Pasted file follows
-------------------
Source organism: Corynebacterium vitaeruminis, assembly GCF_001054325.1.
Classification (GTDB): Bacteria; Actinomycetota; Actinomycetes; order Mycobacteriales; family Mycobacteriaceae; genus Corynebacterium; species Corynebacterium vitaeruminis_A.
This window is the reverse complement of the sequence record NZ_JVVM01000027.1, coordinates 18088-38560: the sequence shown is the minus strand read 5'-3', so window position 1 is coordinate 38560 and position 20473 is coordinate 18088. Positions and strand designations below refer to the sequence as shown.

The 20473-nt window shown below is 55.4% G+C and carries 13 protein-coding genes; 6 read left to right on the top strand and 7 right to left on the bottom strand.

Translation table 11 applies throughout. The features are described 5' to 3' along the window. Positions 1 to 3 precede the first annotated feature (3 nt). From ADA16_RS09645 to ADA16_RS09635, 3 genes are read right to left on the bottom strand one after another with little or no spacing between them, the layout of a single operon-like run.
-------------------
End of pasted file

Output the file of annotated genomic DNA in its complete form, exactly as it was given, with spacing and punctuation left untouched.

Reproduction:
Source organism: Corynebacterium vitaeruminis, assembly GCF_001054325.1.
Classification (GTDB): Bacteria; Actinomycetota; Actinomycetes; order Mycobacteriales; family Mycobacteriaceae; genus Corynebacterium; species Corynebacterium vitaeruminis_A.
This window is the reverse complement of the sequence record NZ_JVVM01000027.1, coordinates 18088-38560: the sequence shown is the minus strand read 5'-3', so window position 1 is coordinate 38560 and position 20473 is coordinate 18088. Positions and strand designations below refer to the sequence as shown.

The 20473-nt window shown below is 55.4% G+C and carries 13 protein-coding genes; 6 read left to right on the top strand and 7 right to left on the bottom strand.

Translation table 11 applies throughout. The features are described 5' to 3' along the window. Positions 1 to 3 precede the first annotated feature (3 nt). From ADA16_RS09645 to ADA16_RS09635, 3 genes are read right to left on the bottom strand one after another with little or no spacing between them, the layout of a single operon-like run.